Want to encourage meaningful math talk and problem solving? Try these playful problem solving challenges based on the book The Grapes of Math by Greg Tang!
One of my favorite books is the New York Times Bestseller, The Grapes Of Math by Greg Tang. This hilarious and interactive tale invites students to think outside the box to tackle wacky math riddles. Each challenge encourages new ways to see quantities and count objects. It invites kids to think and ask, “How else can I find the total?” or “What is the most efficient way to count or add or multiply?” These are the kinds of problem solving challenges that will develop and deepen number sense in kids. So if you’re excited to dig in, grab a copy of the book and then extend the challenge with these additional problem solving pages!
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Problem Solving Challenges for Kids:
Although I designed these challenges to be used along with the book, The Grapes of Math, you could use them independently. The key is to encourage creative problem solving and challenge kids to find another way to see the images.
Each page presents a math problem that requires addition. Each could be solved simply by counting the objects one by one, but the point of each puzzle is to try and find a way to solve the problem quicker and easier.
Greg Tang’s picture book, The Grapes of Math, uses silly rhymes and engaging illustrations to help kids learn several helpful problem solving strategies, such as making ten to add more efficiently, looking for groups of numbers to skip count, subtracting to add, and more!
As Greg Tang explains in his introduction,
“The Grapes of Math teaches four important lessons in problem solving. The first is to be open minded. Children will learn to look beyond the obvious in search of smarter solutions. Second, they are encouraged to think strategically by finding convenient sums that make adding easier. Third, kids are taught to save time by using a variety of skills when solving problems, such as subtracting to add. Finally, children learn to organize information by identifying patterns and symmetries.”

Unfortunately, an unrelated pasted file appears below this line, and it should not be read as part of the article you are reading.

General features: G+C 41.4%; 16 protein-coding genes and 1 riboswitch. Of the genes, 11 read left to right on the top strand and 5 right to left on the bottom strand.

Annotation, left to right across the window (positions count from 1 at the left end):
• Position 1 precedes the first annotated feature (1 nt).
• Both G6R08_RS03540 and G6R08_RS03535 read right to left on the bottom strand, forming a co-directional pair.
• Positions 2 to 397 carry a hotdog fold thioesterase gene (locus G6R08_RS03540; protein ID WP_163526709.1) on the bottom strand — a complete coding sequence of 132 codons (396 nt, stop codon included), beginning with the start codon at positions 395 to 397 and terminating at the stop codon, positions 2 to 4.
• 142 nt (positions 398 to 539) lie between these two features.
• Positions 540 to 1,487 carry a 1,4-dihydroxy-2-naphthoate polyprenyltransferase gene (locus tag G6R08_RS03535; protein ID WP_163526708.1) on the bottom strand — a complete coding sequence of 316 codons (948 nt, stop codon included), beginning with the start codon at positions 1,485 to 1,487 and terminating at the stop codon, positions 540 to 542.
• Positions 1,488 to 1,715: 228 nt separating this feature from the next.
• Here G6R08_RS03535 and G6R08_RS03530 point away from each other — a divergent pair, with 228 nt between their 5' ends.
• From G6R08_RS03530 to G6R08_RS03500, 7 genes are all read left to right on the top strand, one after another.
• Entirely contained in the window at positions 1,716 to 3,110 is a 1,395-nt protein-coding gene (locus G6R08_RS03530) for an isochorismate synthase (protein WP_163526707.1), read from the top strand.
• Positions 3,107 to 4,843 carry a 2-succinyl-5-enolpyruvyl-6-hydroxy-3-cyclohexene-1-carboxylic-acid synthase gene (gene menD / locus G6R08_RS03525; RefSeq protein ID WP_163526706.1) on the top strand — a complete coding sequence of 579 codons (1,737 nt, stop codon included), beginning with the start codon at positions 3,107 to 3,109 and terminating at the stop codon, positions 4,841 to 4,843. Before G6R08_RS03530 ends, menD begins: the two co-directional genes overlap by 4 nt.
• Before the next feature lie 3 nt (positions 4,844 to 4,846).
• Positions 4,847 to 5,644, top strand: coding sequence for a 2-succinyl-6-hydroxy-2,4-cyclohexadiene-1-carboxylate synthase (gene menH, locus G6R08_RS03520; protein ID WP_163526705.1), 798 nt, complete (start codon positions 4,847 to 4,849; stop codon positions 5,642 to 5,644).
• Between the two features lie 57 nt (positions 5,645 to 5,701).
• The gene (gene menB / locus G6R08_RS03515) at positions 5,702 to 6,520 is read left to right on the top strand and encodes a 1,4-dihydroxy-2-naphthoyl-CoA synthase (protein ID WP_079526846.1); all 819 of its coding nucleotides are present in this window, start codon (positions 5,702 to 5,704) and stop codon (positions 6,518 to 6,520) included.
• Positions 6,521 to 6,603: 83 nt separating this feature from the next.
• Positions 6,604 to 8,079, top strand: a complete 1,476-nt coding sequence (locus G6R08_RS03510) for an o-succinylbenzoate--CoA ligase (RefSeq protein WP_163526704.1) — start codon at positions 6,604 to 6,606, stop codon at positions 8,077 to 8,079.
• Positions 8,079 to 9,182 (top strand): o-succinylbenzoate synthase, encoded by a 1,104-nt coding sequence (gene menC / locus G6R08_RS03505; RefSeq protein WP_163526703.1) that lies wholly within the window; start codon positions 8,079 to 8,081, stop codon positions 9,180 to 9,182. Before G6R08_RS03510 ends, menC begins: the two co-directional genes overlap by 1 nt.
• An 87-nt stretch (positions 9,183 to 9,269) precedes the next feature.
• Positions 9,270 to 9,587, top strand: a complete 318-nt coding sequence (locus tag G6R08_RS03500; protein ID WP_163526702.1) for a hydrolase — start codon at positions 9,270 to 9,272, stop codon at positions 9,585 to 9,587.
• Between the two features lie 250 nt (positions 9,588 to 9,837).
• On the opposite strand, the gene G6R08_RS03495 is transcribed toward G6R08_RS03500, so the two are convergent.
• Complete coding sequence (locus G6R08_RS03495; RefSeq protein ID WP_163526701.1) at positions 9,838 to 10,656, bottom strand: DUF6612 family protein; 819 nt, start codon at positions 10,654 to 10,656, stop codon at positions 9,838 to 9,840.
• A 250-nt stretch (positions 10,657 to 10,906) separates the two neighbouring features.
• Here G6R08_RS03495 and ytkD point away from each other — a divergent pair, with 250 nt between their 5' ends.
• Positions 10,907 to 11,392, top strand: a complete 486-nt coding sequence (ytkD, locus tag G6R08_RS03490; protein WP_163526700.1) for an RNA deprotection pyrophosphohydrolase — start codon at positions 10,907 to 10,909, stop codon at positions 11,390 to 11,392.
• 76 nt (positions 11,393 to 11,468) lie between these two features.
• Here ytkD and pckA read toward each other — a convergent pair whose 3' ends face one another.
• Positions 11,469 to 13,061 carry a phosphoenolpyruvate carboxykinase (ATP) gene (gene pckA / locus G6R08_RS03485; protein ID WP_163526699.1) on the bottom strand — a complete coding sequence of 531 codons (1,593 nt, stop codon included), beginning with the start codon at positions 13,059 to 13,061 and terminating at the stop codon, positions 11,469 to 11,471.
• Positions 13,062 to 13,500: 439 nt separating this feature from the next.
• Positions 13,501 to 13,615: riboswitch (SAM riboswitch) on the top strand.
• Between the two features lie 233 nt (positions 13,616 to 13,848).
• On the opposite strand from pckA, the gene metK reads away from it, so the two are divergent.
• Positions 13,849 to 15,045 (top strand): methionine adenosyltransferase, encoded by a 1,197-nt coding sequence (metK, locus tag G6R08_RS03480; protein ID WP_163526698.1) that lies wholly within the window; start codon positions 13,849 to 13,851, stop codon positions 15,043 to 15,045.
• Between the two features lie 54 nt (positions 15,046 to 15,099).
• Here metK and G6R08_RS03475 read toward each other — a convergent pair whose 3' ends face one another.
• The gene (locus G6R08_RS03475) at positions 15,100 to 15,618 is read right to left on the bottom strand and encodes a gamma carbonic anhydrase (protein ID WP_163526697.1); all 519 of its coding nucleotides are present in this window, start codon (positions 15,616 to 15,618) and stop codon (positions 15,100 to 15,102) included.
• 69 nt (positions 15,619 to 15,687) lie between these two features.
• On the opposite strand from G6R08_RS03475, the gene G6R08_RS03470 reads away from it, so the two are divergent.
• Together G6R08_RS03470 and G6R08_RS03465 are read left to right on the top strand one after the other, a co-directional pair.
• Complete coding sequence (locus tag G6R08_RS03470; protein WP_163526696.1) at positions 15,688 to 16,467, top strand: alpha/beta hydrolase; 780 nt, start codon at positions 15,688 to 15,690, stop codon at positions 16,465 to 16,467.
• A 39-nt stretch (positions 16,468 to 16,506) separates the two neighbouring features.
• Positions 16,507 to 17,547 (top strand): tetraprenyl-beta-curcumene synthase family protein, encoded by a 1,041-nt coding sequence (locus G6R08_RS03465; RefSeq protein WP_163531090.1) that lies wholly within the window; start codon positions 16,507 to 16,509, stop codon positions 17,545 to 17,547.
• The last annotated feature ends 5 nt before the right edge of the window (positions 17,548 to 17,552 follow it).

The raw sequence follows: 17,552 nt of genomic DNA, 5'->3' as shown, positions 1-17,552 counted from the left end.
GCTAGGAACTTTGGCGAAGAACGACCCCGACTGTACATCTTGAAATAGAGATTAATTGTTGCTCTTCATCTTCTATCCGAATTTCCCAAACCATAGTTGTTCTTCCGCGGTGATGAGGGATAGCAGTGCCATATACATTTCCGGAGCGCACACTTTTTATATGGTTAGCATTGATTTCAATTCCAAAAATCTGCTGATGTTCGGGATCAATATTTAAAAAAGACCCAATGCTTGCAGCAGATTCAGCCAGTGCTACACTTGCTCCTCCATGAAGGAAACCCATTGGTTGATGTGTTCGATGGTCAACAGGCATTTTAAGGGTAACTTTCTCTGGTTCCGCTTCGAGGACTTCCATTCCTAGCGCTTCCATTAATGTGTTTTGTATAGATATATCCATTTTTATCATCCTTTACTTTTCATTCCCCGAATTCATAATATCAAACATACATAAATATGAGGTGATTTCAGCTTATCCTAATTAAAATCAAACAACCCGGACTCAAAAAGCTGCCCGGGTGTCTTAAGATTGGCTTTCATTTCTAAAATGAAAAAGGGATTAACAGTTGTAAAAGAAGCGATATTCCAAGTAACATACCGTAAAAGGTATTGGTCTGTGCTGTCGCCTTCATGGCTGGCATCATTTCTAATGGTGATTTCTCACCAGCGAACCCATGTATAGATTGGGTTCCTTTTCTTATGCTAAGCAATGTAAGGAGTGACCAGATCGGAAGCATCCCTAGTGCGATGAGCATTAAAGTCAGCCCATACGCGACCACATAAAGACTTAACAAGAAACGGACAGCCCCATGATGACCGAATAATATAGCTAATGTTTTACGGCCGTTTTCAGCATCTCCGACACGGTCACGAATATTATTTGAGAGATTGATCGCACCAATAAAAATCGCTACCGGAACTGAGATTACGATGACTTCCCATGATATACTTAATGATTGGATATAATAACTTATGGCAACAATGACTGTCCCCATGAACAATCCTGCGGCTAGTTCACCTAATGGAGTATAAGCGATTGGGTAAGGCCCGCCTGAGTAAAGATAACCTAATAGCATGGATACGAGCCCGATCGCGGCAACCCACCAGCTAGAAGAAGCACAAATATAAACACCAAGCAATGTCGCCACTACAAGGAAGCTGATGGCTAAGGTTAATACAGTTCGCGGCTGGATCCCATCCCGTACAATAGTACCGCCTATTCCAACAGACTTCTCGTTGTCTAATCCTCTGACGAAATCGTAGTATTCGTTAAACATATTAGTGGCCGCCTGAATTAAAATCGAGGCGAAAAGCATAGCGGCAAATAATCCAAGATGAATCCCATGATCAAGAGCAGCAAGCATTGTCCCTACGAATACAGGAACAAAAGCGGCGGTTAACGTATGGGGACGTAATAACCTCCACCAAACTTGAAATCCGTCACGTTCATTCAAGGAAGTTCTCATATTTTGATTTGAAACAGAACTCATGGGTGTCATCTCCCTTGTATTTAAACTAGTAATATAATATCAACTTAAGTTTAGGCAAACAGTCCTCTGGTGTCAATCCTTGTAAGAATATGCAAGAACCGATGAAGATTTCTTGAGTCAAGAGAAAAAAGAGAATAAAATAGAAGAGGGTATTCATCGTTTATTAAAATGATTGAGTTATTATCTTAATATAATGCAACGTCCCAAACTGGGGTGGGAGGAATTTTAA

This book is great for visual learners, or for students who like a challenge. Even after finding the right answer, I would encourage you to ask your child (or student) how they arrived at their answer (try to figure out how they saw the picture) and then ask them to figure out another way to solve it. This is a great way to have mathematical discussions and get kids used to explaining their thinking.
And if your kids love The Grapes Of Math as much as we do, they won’t want to stop once the book is finished! So I’ve created some problem solving challenges with addition questions similar to the ones in the book!
Want to learn more about engaging students through meaningful problem solving? Check out my professional development course, Problem Solved: Teaching Math through Problem Solving.
This free download includes 8 pages of unique challenges, as well as an answer key for each page. And although it does not include cute rhymes with helpful hints, hopefully your kids will have some good ideas and be ready to tackle these on their own after working through The Grapes Of Math!
And because these will be printouts that your kids can have (rather than a picture book), I hope you will encourage them to write on each page! It’s often helpful to circle groups of five or ten, or to circle the objects to subtract.
Just be sure they are using pencil, so when you ask them to solve another way, they can erase and start again! 😉
I hope this proves to be a great source of FUN and engaging math learning, and gets your kids excited about exploring new problem solving strategies!
If you’re looking for a similar challenge for younger kids, I recommend starting with dot card visuals and asking “how many?”
And if your kids enjoy this book and the practice pages, be sure to check out some of Greg Tang’s other books:
Math-terpieces: The Art of Problem-Solving (I especially love this one, because I love art history!)
Math Potatoes: Mind-stretching Brain Food (a little more challenging than The Grapes of Math)
And if you want to see this kind of problem solving play out with a more challenging question, check out this video of 6 year old Autumn solving a finite series problem!
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